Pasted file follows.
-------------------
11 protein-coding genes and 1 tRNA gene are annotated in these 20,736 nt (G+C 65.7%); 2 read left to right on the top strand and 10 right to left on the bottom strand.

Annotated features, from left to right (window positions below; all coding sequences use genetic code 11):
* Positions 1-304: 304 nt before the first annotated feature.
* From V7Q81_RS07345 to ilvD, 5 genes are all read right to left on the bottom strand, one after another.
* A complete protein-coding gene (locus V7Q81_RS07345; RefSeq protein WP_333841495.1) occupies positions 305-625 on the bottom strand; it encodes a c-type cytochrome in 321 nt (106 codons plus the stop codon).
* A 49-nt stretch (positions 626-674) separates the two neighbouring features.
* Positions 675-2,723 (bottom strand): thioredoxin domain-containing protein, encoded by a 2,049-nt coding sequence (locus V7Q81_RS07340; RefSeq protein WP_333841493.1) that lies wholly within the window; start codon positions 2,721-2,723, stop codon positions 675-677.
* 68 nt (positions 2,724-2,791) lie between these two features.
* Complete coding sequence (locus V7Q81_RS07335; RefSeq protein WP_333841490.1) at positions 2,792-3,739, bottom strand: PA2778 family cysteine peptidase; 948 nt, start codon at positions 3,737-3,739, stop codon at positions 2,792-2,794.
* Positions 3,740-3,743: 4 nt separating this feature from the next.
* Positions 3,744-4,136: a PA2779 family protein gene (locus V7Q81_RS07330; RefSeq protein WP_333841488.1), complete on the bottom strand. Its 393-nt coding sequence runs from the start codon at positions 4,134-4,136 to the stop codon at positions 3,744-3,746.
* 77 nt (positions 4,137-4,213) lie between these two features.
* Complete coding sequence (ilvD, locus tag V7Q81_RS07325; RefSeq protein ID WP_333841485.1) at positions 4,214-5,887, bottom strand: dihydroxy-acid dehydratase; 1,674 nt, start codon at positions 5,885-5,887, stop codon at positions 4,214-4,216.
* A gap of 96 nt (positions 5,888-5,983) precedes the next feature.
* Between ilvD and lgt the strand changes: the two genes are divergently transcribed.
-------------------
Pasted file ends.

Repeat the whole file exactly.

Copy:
11 protein-coding genes and 1 tRNA gene are annotated in these 20,736 nt (G+C 65.7%); 2 read left to right on the top strand and 10 right to left on the bottom strand.

Annotated features, from left to right (window positions below; all coding sequences use genetic code 11):
* Positions 1-304: 304 nt before the first annotated feature.
* From V7Q81_RS07345 to ilvD, 5 genes are all read right to left on the bottom strand, one after another.
* A complete protein-coding gene (locus V7Q81_RS07345; RefSeq protein WP_333841495.1) occupies positions 305-625 on the bottom strand; it encodes a c-type cytochrome in 321 nt (106 codons plus the stop codon).
* A 49-nt stretch (positions 626-674) separates the two neighbouring features.
* Positions 675-2,723 (bottom strand): thioredoxin domain-containing protein, encoded by a 2,049-nt coding sequence (locus V7Q81_RS07340; RefSeq protein WP_333841493.1) that lies wholly within the window; start codon positions 2,721-2,723, stop codon positions 675-677.
* 68 nt (positions 2,724-2,791) lie between these two features.
* Complete coding sequence (locus V7Q81_RS07335; RefSeq protein WP_333841490.1) at positions 2,792-3,739, bottom strand: PA2778 family cysteine peptidase; 948 nt, start codon at positions 3,737-3,739, stop codon at positions 2,792-2,794.
* Positions 3,740-3,743: 4 nt separating this feature from the next.
* Positions 3,744-4,136: a PA2779 family protein gene (locus V7Q81_RS07330; RefSeq protein WP_333841488.1), complete on the bottom strand. Its 393-nt coding sequence runs from the start codon at positions 4,134-4,136 to the stop codon at positions 3,744-3,746.
* 77 nt (positions 4,137-4,213) lie between these two features.
* Complete coding sequence (ilvD, locus tag V7Q81_RS07325; RefSeq protein ID WP_333841485.1) at positions 4,214-5,887, bottom strand: dihydroxy-acid dehydratase; 1,674 nt, start codon at positions 5,885-5,887, stop codon at positions 4,214-4,216.
* A gap of 96 nt (positions 5,888-5,983) precedes the next feature.
* Between ilvD and lgt the strand changes: the two genes are divergently transcribed.